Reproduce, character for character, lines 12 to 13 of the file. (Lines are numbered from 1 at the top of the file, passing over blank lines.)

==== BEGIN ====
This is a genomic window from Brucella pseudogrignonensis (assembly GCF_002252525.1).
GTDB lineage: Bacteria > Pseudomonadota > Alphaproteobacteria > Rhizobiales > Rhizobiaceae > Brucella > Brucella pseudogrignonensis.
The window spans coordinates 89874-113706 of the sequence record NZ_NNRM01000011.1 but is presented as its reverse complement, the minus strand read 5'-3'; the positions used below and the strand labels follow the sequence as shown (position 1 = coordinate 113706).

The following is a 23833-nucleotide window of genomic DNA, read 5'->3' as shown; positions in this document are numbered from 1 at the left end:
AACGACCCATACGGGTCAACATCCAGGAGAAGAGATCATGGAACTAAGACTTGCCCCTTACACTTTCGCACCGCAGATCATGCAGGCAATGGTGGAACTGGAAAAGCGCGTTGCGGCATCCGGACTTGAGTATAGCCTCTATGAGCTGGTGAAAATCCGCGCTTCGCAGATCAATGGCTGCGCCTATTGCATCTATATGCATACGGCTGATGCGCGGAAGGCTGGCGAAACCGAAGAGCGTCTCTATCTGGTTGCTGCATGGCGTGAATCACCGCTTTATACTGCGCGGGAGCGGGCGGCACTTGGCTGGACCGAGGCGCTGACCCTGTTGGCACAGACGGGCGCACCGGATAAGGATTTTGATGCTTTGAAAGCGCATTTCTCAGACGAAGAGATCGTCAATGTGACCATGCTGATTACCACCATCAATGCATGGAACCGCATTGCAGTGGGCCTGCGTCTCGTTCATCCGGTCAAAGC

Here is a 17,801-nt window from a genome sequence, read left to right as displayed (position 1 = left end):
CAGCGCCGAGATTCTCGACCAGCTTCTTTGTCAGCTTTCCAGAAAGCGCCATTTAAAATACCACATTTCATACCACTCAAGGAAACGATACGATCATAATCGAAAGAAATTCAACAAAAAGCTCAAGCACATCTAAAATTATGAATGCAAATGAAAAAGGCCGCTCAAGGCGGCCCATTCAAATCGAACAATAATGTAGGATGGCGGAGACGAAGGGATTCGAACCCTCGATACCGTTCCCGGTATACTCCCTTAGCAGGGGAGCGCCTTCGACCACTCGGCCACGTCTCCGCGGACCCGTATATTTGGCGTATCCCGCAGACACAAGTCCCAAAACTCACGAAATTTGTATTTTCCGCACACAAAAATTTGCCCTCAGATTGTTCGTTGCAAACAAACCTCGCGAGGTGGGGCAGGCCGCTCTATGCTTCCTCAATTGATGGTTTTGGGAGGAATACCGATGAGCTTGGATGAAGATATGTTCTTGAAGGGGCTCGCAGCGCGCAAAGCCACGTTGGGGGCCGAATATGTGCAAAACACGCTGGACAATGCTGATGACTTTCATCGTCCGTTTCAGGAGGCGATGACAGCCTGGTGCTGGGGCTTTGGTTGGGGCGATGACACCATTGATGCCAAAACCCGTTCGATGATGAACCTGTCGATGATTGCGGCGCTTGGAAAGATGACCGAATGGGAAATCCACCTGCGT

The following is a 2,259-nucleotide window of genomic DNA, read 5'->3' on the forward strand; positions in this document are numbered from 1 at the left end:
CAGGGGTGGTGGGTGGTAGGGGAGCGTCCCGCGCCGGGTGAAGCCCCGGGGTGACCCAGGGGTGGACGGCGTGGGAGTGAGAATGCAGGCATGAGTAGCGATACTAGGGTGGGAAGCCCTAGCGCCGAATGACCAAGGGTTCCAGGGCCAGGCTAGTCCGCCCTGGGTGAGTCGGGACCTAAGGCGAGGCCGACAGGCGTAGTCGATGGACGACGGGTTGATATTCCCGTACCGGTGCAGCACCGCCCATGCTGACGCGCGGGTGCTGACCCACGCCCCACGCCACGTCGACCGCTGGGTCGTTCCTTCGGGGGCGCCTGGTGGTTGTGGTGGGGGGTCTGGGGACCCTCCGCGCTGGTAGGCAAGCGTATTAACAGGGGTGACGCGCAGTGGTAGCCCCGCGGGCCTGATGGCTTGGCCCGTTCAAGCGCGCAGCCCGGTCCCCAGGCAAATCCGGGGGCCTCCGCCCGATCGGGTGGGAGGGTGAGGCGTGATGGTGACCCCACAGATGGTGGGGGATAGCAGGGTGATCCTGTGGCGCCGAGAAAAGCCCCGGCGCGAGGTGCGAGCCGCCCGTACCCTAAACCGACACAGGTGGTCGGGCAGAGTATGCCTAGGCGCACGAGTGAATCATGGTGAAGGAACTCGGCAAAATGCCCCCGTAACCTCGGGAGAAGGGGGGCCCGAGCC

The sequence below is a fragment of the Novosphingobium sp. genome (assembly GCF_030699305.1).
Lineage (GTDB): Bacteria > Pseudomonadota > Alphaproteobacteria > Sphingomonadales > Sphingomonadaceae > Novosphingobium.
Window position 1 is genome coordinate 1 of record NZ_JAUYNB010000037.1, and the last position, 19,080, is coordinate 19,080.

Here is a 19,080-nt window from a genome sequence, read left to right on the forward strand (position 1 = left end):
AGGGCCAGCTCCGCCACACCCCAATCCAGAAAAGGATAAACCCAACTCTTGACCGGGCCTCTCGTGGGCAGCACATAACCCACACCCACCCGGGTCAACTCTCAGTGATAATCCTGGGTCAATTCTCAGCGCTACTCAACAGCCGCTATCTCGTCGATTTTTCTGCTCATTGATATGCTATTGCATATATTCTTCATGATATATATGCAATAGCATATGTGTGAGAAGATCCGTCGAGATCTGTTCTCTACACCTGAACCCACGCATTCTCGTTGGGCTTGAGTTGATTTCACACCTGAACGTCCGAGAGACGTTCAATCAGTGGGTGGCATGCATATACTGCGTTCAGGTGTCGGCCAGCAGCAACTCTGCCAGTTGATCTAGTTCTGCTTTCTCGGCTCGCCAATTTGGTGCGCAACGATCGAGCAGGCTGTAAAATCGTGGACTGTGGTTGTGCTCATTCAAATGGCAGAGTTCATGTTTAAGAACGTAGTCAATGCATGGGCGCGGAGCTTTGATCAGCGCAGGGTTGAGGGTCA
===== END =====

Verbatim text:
Window position 1 is genome coordinate 1 of record NZ_JAUYNB010000037.1, and the last position, 19,080, is coordinate 19,080.

Here is a 19,080-nt window from a genome sequence, read left to right on the forward strand (position 1 = left end):